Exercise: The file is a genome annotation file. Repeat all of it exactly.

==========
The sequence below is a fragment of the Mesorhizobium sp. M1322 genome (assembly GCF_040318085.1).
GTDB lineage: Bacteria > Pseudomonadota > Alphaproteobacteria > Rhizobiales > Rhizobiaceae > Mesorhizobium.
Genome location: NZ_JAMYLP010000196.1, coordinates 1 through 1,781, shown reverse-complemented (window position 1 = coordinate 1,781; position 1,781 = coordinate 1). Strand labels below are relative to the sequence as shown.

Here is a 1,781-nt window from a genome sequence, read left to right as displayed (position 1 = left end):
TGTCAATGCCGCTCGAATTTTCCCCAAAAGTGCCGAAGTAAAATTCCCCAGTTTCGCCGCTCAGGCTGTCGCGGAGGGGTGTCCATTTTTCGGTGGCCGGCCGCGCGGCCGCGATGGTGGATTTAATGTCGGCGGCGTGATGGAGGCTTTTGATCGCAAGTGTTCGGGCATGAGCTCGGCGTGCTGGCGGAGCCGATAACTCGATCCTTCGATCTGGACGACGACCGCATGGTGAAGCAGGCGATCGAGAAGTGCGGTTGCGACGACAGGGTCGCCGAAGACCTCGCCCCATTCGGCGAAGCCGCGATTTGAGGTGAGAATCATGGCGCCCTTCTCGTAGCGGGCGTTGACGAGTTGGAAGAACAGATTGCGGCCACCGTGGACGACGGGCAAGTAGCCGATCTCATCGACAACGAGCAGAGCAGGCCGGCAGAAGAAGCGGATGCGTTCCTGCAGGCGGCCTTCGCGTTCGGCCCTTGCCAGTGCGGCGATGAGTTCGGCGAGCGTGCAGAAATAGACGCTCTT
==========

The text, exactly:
The sequence below is a fragment of the Mesorhizobium sp. M1322 genome (assembly GCF_040318085.1).
GTDB lineage: Bacteria > Pseudomonadota > Alphaproteobacteria > Rhizobiales > Rhizobiaceae > Mesorhizobium.
Genome location: NZ_JAMYLP010000196.1, coordinates 1 through 1,781, shown reverse-complemented (window position 1 = coordinate 1,781; position 1,781 = coordinate 1). Strand labels below are relative to the sequence as shown.

Here is a 1,781-nt window from a genome sequence, read left to right as displayed (position 1 = left end):
TGTCAATGCCGCTCGAATTTTCCCCAAAAGTGCCGAAGTAAAATTCCCCAGTTTCGCCGCTCAGGCTGTCGCGGAGGGGTGTCCATTTTTCGGTGGCCGGCCGCGCGGCCGCGATGGTGGATTTAATGTCGGCGGCGTGATGGAGGCTTTTGATCGCAAGTGTTCGGGCATGAGCTCGGCGTGCTGGCGGAGCCGATAACTCGATCCTTCGATCTGGACGACGACCGCATGGTGAAGCAGGCGATCGAGAAGTGCGGTTGCGACGACAGGGTCGCCGAAGACCTCGCCCCATTCGGCGAAGCCGCGATTTGAGGTGAGAATCATGGCGCCCTTCTCGTAGCGGGCGTTGACGAGTTGGAAGAACAGATTGCGGCCACCGTGGACGACGGGCAAGTAGCCGATCTCATCGACAACGAGCAGAGCAGGCCGGCAGAAGAAGCGGATGCGTTCCTGCAGGCGGCCTTCGCGTTCGGCCCTTGCCAGTGCGGCGATGAGTTCGGCGAGCGTGCAGAAATAGACGCTCTT